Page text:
Tag Archives: Stamps in South Orkneys


12 Jun

In 1903 William Speirs Bruce departed his winter base in the South Orkneys and sailed to Argentina for refueling and refit of his ship the Scotia. On arrival in Buenos Aires he offered the continued control of his South Orkney meteorological and magnetic huts to Argentina and agreed to transport Argentine scientist to the site to continue the scientific work under the leadership of his meteorologist Mossman. His rationale was firstly, to ensure that his team’s detailed work would continue and secondly, to further his dream of a coordinated complex of meteorological stations in and around the Southern Atlantic. His motives were purely scientific.
On arrival at Buenos Aires Bruce contacted both the British First Minister
Mr. W. Haggard and the head of the Argentine Meteorological Service – a Mr. Walter Davies. Haggard contacted both the British and Argentine governments and the Argentine authorities responded with remarkable alacrity, thanking Dr. Bruce and promptly accepting the offer within a few days (incidentally about three months before Haggard heard from the British authorities)!
The Argentinean government clearly knew what they were doing. They allocated the work of ‘Postmaster’ to one of their staff. Stamps were issued representing the South Orkneys as an Argentinean suburb. This was a most significant decision -the presence of a postmaster is an internationally recognized part of demonstrating effective administration and authority over any claimed and occupied area. The South Orkney station has now been continuously manned by Argentina for the past 114 years. Bruce’s decision thus opened the door for the claims and counter claims in the region that continue to this day.
Argentina’s claim is based on her continued occupation of the station. British claims to the area are via the Falkland Islands Dependencies, a complex constitutional arrangement for administering British territories in Sub-Antarctica and Antarctica. In 1908 the Dependencies were listed as: South Georgia, the South Orkneys, South Shetlands, and the Sandwich Islands, and the territory of Graham’s Land, an area south of the 50th parallel S, and between 20° and 80° W. longitude. The agreement was modified in 1917 when it was recognized that this definition could be interpreted as a claim on Southern Argentina and Chile! Also explicitly, to extend to the South Pole.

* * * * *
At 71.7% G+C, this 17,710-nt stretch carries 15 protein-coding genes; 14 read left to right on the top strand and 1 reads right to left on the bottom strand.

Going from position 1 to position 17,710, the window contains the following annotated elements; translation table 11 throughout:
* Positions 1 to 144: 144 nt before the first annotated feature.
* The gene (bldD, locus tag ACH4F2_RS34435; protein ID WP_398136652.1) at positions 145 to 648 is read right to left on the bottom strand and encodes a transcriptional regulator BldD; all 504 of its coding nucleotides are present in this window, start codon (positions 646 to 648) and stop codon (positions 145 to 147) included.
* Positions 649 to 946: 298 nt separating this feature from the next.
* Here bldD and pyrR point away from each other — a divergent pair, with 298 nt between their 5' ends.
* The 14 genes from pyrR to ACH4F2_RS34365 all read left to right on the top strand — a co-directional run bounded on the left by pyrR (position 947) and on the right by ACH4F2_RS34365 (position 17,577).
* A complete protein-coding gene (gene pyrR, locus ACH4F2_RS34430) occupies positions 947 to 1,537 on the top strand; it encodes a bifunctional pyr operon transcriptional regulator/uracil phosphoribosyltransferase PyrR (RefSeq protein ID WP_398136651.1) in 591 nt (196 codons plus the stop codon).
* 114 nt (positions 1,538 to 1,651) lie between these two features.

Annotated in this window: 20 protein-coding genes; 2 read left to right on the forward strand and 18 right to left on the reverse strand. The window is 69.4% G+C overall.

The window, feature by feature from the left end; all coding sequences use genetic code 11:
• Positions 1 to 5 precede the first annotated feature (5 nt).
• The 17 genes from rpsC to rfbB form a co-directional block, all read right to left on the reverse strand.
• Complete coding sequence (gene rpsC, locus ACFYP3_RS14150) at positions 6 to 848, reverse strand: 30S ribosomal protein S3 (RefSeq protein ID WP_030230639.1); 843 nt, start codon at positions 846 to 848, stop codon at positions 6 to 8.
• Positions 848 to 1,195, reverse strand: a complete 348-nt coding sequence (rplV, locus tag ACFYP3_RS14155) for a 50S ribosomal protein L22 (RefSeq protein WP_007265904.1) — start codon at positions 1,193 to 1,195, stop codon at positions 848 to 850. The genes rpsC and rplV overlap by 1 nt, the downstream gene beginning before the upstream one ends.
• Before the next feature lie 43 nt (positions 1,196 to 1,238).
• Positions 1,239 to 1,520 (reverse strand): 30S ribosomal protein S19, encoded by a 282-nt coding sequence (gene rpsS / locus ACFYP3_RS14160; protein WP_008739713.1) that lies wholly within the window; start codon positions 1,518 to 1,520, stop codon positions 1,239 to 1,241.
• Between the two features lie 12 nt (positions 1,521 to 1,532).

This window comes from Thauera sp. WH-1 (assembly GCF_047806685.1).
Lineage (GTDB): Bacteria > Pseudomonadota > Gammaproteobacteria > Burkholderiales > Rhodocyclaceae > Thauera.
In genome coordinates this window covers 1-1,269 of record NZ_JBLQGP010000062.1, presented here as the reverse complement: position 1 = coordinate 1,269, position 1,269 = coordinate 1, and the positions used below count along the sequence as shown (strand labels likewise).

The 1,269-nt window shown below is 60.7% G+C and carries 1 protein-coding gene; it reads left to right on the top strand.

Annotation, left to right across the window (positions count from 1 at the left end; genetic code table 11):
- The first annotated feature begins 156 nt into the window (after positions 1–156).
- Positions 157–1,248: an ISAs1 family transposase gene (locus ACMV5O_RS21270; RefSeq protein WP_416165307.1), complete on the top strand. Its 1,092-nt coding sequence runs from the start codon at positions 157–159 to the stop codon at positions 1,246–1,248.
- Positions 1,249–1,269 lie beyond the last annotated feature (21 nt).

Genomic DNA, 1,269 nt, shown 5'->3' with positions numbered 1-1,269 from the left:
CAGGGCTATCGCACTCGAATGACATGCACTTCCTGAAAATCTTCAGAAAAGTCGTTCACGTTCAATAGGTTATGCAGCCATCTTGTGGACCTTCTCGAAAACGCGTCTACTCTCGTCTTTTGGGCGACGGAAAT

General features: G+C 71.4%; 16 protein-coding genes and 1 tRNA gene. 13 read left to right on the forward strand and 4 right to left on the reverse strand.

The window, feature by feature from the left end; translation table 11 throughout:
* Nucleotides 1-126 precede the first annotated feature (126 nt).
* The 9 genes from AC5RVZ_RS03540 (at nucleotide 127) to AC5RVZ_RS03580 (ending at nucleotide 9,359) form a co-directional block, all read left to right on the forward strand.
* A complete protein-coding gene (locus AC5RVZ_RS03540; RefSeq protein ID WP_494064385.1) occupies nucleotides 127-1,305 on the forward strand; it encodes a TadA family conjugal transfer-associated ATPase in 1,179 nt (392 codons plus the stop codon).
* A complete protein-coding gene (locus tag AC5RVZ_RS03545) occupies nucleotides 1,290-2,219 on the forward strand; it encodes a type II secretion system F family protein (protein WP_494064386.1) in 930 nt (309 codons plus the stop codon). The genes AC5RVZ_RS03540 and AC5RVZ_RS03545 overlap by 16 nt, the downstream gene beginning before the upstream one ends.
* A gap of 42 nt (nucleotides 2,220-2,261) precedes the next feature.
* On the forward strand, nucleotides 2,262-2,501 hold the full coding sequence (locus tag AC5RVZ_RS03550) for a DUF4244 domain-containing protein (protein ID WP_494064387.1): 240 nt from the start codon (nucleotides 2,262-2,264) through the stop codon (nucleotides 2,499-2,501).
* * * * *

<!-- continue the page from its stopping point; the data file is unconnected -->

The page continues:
Argentina’s challenge to the Dependencies came first in the late 1920s and then more extensively in the second-world war. In response, in the height of World War II, in the Antarctic Summer of 1943/44, Britain established what became a permanent occupation called ‘Operation Tabarin’. This was primarily a political statement — the Admiralty and Colonial Office aimed to strengthen British territorial rights to the sovereignty of the Falklands Island Dependency, whilst the Foreign Office aimed at minimizing disruption to Britain’s long-standing ties with Argentina and, particularly at that dark time, to ensure the shipment of war-time meat supplies.
Tabarin was the basis from which Britain’s subsequent post-war, long-term involvement in Antarctica developed. The Falklands Island Dependency Survey was renamed the British Antarctic Survey in 1962, its northern boundary changed to 60°. The organization now operates three research stations in the British Antarctic Territory: year round at Rothera, Halley, and summer only at Signy. In addition there are two summer field support stations: Fossil Bluff and Sky Blu.
In addition to continuous climatic, oceanographic, geographic, ice, atmospheric and space weather observations, findings include the record of a volcanic eruption from under the Antarctica ice sheet, which occurred over 2.000 years ago. This was, apparently, the biggest eruption in the last 10,000 years. The volcanic ash was found on the ice surface. A world-changing observation in 1985 was the discovery of the hole in the ozone layer over Antarctica. This led to an international reduction in the use of chlorofluorocarbons (CFCs) and other ozone depleting substances (ODS) which are mainly responsible for man-made chemical ozone depletion and which were used, for example, in fridges and inhalers.
Halley Research Station is built on a floating ice shelf in the Weddell Sea. The current Halley (VI), is the world’s first re-locatable research facility and indeed has been moved recently because of huge ice cracks in the ice shelf.
Signy is in the South Orkneys Island where Bruce’s work was based. It is a laboratory for biological research open from November to April each year (the southern hemisphere summer).
Bruce is not forgotten here. The Scotia Sea in the South Atlantic is named for his expedition. Also the research community named a laboratory on Signy Island for him in 2016.